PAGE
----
Lillian Gish, about 1914.
Do you know the name Lillian Gish? It wouldn't be surprising if you did not. She was a movie star long, long ago: one of the early stars of silent films in the first quarter of the twentieth century. Film buffs know her because she was one of the great ones. But it has been ninety-four years since her breakthrough role in BIRTH OF A NATION, and that's a long time for anyone to remain a popular culture star.
I've been thinking about her lately because I happened to pick up her book The Movies, Mr. Griffith, and Me (1969, Prentice-Hall) and have been re-reading it as a way of winding down in the evening. It is from my own library and I came upon it when I was unpacking.
It brought to mind an interview I did with Miss Gish in Washington, D.C., in the nineteen eighties. In 1984, she was the recipient of the American Film Institutes's Life Achievement Award at the Kennedy Center, but I believe I interviewed her in 1987 when she was making THE WHALES OF AUGUST and was part of the evening lecture series at the Smithsonian Institution.
She was born in 1893 so she was 94 years old when we met. I noticed how tiny she was. She wore an ancient, but beautifully made, velvet suit with a collar of real French lace, probably by one of the old Paris designers--Worth, Chanel, or Lanvin--and she had on a little velvet and lace cloche hat that matched.
I was working with camerawoman Nina Falvello that day and we both cracked up when the first thing Miss Gish said to us, as we were setting up was: "Now I want a high camera there, young lady, and a low light. High camera: low light. That's how I look best." Well okay, we said, thinking how funny it was that a 94-year-old lady would be that vain. We were very young and stupid back then.
La Gish in her 30s.
But since I am a lover of jewelry, I must tell you what I remember best about Miss Gish: her gorgeous opals. She had a huge choker of them around her neck, a matching bracelet with several strands of opals on each wrist, matching earrings, a large opal ring, and a pin of opals on her hat.
"Oh yes, my dear," she said when I asked her about them. "Mr. Griffith gave them to me you know."
Mr. Griffith was D.W. Griffith, probably the greatest of the directors of silent films. They worked together from 1912 until about 1920 when she moved on to work for other companies, joining the MGM of Louis B. Mayer and Irving Thalberg in 1925. There were always rumors that Gish and Griffith were more than friends, and I asked her about that, but she was pretty deaf and only heard the word "Griffith" and began telling me what a great director he was. She had an elderly gentleman with her who was a press agent or manager who knew her well and when she couldn't hear my question, he would repeat it to her and she was able to understand his voice better than my own.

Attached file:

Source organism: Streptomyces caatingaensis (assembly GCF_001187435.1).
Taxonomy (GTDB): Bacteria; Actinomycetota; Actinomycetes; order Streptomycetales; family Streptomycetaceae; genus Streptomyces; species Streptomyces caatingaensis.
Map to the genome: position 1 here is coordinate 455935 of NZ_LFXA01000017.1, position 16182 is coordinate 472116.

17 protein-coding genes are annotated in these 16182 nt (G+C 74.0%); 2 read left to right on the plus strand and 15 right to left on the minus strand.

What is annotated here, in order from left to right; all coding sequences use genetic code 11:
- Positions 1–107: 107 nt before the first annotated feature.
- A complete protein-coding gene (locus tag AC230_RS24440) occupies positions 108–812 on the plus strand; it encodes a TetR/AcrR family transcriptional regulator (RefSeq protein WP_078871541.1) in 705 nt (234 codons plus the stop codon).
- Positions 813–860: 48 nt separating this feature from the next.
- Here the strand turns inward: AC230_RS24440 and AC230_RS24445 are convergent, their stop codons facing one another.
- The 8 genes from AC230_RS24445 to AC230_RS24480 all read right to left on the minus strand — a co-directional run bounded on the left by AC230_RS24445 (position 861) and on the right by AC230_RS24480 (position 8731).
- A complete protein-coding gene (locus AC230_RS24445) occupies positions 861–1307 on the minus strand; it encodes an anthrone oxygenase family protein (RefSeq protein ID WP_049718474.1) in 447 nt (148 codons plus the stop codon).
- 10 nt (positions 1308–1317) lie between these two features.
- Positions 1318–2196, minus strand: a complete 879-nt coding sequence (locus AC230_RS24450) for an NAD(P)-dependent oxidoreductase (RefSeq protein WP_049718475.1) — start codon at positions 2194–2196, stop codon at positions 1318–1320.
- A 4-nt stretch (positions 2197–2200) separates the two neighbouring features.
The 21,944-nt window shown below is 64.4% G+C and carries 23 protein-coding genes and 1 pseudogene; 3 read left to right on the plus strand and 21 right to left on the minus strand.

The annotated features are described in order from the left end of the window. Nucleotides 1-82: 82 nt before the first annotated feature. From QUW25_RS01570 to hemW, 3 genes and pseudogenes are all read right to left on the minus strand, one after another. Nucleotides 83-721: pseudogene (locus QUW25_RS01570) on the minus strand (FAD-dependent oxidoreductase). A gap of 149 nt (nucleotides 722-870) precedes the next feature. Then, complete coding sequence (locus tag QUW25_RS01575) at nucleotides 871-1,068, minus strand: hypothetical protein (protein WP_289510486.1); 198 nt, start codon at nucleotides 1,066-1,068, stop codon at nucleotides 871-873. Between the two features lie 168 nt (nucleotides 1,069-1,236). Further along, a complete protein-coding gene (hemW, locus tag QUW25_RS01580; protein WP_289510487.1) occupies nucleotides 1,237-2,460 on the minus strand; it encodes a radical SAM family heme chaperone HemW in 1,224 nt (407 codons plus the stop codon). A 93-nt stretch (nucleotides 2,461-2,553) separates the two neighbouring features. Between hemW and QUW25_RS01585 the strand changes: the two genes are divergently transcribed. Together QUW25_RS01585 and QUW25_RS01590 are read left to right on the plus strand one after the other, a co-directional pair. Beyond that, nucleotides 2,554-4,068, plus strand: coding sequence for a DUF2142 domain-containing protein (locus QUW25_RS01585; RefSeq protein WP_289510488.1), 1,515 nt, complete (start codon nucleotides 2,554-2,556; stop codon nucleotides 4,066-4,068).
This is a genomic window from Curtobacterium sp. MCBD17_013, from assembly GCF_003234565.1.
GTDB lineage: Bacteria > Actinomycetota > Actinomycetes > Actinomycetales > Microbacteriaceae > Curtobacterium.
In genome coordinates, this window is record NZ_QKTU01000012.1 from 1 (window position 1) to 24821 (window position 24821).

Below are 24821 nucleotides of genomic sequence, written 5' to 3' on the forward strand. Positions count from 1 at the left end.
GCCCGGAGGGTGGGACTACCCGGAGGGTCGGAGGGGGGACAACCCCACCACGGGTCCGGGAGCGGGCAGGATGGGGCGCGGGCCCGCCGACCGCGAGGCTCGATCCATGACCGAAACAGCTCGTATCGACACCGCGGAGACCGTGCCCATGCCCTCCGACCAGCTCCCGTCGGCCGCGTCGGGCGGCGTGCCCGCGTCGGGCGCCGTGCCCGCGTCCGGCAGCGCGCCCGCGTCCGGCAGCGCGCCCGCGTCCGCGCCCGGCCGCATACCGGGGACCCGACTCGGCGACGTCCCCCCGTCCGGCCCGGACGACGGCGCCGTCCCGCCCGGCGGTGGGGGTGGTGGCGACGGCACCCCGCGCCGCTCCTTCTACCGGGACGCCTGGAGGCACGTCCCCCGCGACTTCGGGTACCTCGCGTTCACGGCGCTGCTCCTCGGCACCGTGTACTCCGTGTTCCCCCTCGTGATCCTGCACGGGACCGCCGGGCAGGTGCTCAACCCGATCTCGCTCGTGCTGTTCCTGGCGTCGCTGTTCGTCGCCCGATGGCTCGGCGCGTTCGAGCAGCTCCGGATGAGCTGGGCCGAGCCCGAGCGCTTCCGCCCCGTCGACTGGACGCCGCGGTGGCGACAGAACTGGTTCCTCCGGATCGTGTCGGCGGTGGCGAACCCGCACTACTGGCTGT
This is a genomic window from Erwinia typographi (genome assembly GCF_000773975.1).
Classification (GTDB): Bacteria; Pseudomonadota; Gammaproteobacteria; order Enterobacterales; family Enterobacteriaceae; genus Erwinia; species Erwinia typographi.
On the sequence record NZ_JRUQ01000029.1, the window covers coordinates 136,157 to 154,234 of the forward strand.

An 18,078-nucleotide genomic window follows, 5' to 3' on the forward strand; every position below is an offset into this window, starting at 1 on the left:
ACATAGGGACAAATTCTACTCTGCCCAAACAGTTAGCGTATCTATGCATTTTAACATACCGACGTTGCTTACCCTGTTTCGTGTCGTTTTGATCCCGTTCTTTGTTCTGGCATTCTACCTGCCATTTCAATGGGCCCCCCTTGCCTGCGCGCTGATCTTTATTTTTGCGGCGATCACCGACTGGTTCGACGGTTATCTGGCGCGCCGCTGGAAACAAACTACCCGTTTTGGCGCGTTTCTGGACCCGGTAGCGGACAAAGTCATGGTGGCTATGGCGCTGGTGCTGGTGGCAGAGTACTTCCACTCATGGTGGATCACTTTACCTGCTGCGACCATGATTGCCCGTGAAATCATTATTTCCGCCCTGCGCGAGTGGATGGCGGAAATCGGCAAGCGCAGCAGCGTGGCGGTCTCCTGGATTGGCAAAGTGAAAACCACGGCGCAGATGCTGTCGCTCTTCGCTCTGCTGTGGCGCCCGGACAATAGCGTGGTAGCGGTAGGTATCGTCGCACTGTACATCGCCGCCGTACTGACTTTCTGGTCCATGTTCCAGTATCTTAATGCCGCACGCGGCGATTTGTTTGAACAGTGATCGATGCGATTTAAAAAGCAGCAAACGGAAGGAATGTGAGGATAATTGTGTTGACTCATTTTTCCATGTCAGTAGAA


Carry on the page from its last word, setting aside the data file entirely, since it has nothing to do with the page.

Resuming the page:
Miss Gish in her eighties. She still had two more decades of acting ahead.
Miss Gish never married and from the things I've read about her I have wondered from time to time if she ever really liked men. But, those aren't the kinds of things one finds out in an interview with an ancient star at the Smithsonian. Nor about anything much besides her professional life.
Her mentor, D.W. Griffith, did not do well as silent films grew more sophisticated and as they then moved into the era of sound. He planned comebacks, drank too much and died of a stroke in 1948.
Little Miss Gish was made of sterner stuff. After her career as an ingenue began to fade, she starred on Broadway and continued to move back and forth between the stage and character parts in films. You may have seen her in her wonderful supporting role in NIGHT OF THE HUNTER, with Robert Mitchum in 1955, or in her one hundredth film, Robert Altman's A WEDDING in 1978, or in THE WHALES OF AUGUST, made the year of my interview with her.
It was a delight to meet her and she signed the copy of her book I'm reading today in her neat hand: "For Robin--With every fond wish/Lillian Gish."
She died in 1993, just eight months short of her one hundredth birthday. I read in the New York Times that she left her suite of opals to her friend, the actress Helen Hayes. When Hayes died just a few months later I said to myself: "Oh no! The opals! I wonder who will get them now?" But Hayes has a son you may have heard of--the actor James MacArthur--and he himself has three children, so I'm figuring those opals, with their mysterious history, have very likely found a nice home.
But as to a romance with Griffith? We'll probably never know the real story. Richard Schickel, in his biography of Griffith (D.W. Griffith: An American Life--Simon and Schuster, 1984) says even Lillian's sister Dorothy told friends she could only speculate, " ... as to what, exactly, her sister and Griffith did when they walked out together." And what is it to us in any case? Gish left a body of work that speaks for her now--from BROKEN BLOSSOMS and WAY DOWN EAST in the silent era to the more modern THE COMEDIANS and SWEET LIBERTY and others.
Anyway, I think we know the truth. Do you know a man who would give that many opals to a woman ... friend?